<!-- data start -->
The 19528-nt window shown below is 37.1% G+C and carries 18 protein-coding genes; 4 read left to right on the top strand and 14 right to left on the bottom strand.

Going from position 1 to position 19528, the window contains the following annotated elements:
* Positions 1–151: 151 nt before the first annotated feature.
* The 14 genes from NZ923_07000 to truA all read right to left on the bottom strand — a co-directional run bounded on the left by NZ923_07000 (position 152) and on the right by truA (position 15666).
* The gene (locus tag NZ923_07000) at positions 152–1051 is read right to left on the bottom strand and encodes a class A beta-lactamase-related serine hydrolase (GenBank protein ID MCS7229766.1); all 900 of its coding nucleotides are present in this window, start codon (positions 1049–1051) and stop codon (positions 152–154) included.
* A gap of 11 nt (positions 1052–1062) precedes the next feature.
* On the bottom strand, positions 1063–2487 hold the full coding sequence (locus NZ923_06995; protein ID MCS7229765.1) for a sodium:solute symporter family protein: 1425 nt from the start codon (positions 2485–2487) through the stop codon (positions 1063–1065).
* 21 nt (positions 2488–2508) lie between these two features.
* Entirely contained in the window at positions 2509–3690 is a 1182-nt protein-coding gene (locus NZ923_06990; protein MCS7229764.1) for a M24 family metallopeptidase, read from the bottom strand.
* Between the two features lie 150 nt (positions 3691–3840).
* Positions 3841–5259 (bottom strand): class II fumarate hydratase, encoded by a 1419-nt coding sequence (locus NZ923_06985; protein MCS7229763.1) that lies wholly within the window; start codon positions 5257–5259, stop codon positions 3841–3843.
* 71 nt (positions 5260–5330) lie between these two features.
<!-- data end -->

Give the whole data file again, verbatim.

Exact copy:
The 19528-nt window shown below is 37.1% G+C and carries 18 protein-coding genes; 4 read left to right on the top strand and 14 right to left on the bottom strand.

Going from position 1 to position 19528, the window contains the following annotated elements:
* Positions 1–151: 151 nt before the first annotated feature.
* The 14 genes from NZ923_07000 to truA all read right to left on the bottom strand — a co-directional run bounded on the left by NZ923_07000 (position 152) and on the right by truA (position 15666).
* The gene (locus tag NZ923_07000) at positions 152–1051 is read right to left on the bottom strand and encodes a class A beta-lactamase-related serine hydrolase (GenBank protein ID MCS7229766.1); all 900 of its coding nucleotides are present in this window, start codon (positions 1049–1051) and stop codon (positions 152–154) included.
* A gap of 11 nt (positions 1052–1062) precedes the next feature.
* On the bottom strand, positions 1063–2487 hold the full coding sequence (locus NZ923_06995; protein ID MCS7229765.1) for a sodium:solute symporter family protein: 1425 nt from the start codon (positions 2485–2487) through the stop codon (positions 1063–1065).
* 21 nt (positions 2488–2508) lie between these two features.
* Entirely contained in the window at positions 2509–3690 is a 1182-nt protein-coding gene (locus NZ923_06990; protein MCS7229764.1) for a M24 family metallopeptidase, read from the bottom strand.
* Between the two features lie 150 nt (positions 3691–3840).
* Positions 3841–5259 (bottom strand): class II fumarate hydratase, encoded by a 1419-nt coding sequence (locus NZ923_06985; protein MCS7229763.1) that lies wholly within the window; start codon positions 5257–5259, stop codon positions 3841–3843.
* 71 nt (positions 5260–5330) lie between these two features.